McFeely’s works have an emphasis on the manipulation of space and the idiosyncratic use of materials. The contexts for these works have been varied and include references to literature, cinema, art history and social contexts amongst others. He has been referred to by the Guardian newspaper as ‘a twenty-first century electro-anarchist.’
The starting point for this work was a response to the series of experiments carried out by the Austrian biologist Paul Kammerer in the first two decades of the 20th century to establish the law of “the inheritance of acquired characteristics”. His ideas sat in direct contradiction to the Darwinian theory of evolution that insisted that acquired characteristics could not be inherited.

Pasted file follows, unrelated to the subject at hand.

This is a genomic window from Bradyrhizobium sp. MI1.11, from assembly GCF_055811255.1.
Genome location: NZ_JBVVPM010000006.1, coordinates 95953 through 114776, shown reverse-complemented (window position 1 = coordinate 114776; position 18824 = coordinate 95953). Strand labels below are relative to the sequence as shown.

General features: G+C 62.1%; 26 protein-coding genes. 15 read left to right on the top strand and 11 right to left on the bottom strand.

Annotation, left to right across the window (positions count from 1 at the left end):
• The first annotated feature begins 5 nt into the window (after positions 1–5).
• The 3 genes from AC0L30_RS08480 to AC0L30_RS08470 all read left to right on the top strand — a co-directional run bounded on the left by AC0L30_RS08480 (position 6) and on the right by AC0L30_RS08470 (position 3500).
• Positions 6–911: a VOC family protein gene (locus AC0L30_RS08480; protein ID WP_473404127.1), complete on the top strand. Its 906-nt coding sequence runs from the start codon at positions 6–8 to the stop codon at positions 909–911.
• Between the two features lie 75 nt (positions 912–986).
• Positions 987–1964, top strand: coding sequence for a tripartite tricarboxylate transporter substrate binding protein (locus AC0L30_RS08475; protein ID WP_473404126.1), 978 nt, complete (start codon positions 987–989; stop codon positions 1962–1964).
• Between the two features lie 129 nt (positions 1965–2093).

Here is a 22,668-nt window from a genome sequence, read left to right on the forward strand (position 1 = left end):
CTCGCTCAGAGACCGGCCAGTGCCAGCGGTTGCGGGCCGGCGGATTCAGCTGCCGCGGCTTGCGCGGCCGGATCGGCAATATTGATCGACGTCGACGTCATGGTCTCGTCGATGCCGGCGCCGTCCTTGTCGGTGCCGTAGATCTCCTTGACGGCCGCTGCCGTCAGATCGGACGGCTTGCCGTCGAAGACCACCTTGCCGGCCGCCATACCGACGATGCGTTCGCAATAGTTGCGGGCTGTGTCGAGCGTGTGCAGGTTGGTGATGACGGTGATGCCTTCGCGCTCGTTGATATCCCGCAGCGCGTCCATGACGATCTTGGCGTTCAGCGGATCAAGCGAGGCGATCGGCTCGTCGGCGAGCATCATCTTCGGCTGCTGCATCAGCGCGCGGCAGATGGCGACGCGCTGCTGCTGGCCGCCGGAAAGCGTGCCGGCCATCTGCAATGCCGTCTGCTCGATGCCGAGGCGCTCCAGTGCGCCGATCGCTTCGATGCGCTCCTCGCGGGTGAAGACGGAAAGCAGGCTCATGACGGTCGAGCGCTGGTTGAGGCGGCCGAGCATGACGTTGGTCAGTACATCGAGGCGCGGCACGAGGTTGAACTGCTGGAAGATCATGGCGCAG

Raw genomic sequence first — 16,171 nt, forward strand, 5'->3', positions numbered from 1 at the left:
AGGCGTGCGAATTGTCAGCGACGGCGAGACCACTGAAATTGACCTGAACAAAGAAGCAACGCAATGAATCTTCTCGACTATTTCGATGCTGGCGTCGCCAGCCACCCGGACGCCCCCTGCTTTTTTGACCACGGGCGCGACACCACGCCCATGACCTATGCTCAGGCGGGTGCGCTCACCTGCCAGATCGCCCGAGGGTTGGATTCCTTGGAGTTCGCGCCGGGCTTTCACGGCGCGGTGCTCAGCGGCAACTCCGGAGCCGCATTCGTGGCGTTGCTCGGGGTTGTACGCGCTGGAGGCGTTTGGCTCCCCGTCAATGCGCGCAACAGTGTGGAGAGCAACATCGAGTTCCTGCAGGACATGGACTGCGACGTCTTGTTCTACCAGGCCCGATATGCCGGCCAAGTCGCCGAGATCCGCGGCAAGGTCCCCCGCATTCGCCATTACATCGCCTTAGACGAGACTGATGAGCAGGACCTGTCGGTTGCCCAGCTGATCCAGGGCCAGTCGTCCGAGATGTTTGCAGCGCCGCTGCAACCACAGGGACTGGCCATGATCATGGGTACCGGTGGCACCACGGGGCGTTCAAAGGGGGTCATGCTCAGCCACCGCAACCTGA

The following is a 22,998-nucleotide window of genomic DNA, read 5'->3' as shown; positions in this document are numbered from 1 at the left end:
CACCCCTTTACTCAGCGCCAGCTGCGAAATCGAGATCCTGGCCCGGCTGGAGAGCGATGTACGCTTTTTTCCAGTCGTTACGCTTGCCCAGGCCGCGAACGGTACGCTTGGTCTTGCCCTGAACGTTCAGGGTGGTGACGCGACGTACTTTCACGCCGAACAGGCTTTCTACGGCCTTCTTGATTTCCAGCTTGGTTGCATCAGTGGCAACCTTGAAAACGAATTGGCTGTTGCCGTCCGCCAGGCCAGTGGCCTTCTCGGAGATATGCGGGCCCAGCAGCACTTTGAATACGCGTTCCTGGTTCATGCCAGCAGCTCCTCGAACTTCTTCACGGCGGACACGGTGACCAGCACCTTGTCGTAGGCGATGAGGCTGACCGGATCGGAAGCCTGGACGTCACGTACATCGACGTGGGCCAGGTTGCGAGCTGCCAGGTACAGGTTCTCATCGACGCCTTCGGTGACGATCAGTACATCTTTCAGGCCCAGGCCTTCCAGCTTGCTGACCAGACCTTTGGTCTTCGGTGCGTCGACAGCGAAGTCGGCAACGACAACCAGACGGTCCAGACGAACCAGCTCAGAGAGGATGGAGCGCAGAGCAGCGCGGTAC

Kammerer was exceptionally skilled in the handling and breeding of toads and frogs in laboratory conditions. His findings were based on the study of particular toads in captivity over extended periods of time within alien environments artificially created in his laboratory in the Vivarium in Vienna. Ultimately when his findings were dismissed as falsified Kammerer committed sucide. His work was since reasessed and given creedence in the book The Case of the Midwife Toad written by Arthur Koestler where he re-examined the work carried out by Kamerrer.
"…Just been in, again it’s a nice mess, an untidy room on display…great sounds etc, it was like being in an old episode of Doctor Who, which makes sense coming from you….. "